Afro Latin Via Dakar

SYLLART 3237562 SYLLART 3237562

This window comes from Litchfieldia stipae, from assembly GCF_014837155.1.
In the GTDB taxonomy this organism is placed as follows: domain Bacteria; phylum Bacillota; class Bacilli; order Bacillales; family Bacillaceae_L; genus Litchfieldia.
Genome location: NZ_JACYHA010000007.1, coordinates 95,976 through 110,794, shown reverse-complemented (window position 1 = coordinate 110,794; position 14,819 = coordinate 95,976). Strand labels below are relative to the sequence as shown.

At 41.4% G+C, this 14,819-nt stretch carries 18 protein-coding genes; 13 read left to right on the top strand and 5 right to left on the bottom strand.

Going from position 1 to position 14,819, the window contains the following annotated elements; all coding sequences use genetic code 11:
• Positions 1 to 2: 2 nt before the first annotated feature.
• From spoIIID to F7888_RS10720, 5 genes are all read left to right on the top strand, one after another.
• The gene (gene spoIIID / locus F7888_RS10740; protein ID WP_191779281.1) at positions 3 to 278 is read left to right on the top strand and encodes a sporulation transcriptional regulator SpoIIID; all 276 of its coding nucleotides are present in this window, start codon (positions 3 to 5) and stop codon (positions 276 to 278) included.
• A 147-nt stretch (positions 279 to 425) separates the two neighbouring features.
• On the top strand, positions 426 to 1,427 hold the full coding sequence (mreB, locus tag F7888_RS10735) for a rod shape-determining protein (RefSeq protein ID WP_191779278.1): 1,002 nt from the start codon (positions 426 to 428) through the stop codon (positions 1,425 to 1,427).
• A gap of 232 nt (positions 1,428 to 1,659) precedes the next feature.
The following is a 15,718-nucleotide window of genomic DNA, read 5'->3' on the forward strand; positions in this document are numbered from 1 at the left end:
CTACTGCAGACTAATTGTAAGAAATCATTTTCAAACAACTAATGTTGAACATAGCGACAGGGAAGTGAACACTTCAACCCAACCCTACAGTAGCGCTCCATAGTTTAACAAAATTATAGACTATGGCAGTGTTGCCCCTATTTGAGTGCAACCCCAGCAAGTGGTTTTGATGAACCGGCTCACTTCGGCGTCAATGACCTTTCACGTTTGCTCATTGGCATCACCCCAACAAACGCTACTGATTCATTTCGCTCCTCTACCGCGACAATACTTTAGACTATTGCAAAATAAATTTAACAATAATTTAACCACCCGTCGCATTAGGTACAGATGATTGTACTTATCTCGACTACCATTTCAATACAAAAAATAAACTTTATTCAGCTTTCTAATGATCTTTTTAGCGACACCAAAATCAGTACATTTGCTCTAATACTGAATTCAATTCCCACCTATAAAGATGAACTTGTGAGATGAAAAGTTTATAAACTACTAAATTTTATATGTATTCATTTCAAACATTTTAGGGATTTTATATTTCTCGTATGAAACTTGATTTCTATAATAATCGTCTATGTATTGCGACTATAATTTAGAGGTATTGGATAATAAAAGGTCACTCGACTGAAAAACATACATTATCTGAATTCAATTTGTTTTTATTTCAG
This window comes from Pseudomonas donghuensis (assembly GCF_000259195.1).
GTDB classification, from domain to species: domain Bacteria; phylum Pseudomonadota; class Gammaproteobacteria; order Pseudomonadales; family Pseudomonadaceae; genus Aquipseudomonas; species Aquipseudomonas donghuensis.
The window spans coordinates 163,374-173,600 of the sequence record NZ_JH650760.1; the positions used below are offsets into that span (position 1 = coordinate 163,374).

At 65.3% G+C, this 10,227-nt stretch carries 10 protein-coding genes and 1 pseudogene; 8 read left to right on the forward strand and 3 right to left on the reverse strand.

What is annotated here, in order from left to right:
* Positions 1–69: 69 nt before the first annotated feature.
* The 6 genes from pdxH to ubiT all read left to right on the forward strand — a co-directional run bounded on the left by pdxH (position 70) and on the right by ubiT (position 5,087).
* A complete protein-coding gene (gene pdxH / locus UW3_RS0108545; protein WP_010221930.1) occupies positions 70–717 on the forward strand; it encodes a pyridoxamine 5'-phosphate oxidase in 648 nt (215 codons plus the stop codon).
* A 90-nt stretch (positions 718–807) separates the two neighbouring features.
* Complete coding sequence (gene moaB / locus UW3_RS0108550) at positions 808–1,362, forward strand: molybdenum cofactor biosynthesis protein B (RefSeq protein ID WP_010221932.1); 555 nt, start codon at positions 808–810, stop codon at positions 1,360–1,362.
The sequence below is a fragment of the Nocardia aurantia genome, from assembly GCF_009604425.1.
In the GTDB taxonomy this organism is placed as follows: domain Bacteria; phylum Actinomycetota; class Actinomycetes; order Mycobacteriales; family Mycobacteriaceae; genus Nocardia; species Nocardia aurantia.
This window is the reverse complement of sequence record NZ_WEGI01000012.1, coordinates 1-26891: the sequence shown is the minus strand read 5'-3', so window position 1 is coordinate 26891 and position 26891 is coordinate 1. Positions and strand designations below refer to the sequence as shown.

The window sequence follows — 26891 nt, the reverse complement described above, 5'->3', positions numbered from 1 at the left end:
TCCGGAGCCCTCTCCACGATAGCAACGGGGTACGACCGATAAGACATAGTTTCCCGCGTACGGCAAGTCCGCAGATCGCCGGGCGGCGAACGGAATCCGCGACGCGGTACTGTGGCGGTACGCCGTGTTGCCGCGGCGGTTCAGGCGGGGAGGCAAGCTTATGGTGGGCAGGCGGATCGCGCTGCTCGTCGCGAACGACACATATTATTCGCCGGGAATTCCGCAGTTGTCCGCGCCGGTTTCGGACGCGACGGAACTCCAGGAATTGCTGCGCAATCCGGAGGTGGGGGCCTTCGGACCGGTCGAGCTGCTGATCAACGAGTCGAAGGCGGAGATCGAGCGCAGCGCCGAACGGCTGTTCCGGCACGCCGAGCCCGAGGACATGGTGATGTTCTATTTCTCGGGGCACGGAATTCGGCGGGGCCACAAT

In the first half of the 20th century, European powers drew rough chalk lines to reorganize African borders and force development throughout the continent. Cities and ports bustled with new energy as electricity made its timid entrance. With the development of sea transport, 78s from America brought over by Latin American sailors, Cubans particularly, made a lasting influence on a new musical orientation all along the African coastlines. From town to town and port to port, Syllart's Via collection aims to explain the different musical fusions that happened between Cuban and African styles of music. From Dakar to Kinshasa, Conakry to Abidjan, Bamako, Cotonou and Brazzaville, Via speaks of permanently-evolving musical scenes, touched by candor, depth and spontaneity. This volume details the evolution of the Cuban influence in Dakar. Following their success as part of Dakar's Star Band, the Nigerian saxophonist Dexter Johnson and the Gambian singer Laba Sosseh developed their own repertoire. In 1965, they quit the orchestra and would eventually create the Super International Band, a historic orchestra composed of Senegalese musicians such as the percussionist Aziz, singer Pape Fall, guitarists Cheikhna Ndiaye and Laye Salla, singer Sada Ly and several Ivorian musicians. Unbridled and full of life, the Super International Band's version of "El Guanguanco," interpreted by Laba Sosseh, is without a doubt one of the freshest ever recorded. Raymond Fernandez, a Cape Verdean like his guitarist friend José Ramos, belonged to Dakar's first Afro-Cuban movement and was a faithful companion of Amara Touré, Laba Sosseh and the Star Band and formed Raymond & The Negro Orchestra. His haunting guitar chords, his magnificently present voice, a bed of hypnotic percussions and lyrics make his songs absolutely captivating. This first formation of Xalam was composed of lovers of Afro-Cuban rhythms such as Skhir Thiam who founded it, and Bassirou Lô and Cheikh Tidiane Tall who directed it. The second formation of Xalam laid the foundations of the mbalax, reviving the traditional Wolof sounds with the tama armpit drums. Idy Diop, a veteran of the Rio Band Of Dakar and Xalam, had strong Latino influences and established himself in Abidjan for a while. The deeply moving "Dioubo" appears on his first solo album released in 1974. The arpeggios evoke the best of Latin jazz, with a smooth saxophone and his voice seemingly suspended throughout this refined track. Pioneers of modern Gambian music, the Super Eagles were among the first orchestras to record in Europe. They made a beautiful album in London in 1969, with subtle pop, soul, Afro-Cuban and Wolof influences. Of all the great Senegalese orchestras, the Orchestre Baobab remains the one with the largest body of work with over 20 albums figuring prominently in the pantheon of Senegalese music. An offshoot of the Star Band, their many influences from Guinea-Bissau to Mali, Morocco and Togo, were due to its member's different origins, but the main influence remained Afro-Cuban. Produced by Ibrahima Sylla. Includes a 24-page booklet with full-color photos and notes in French and English by Florent Mazzoleni.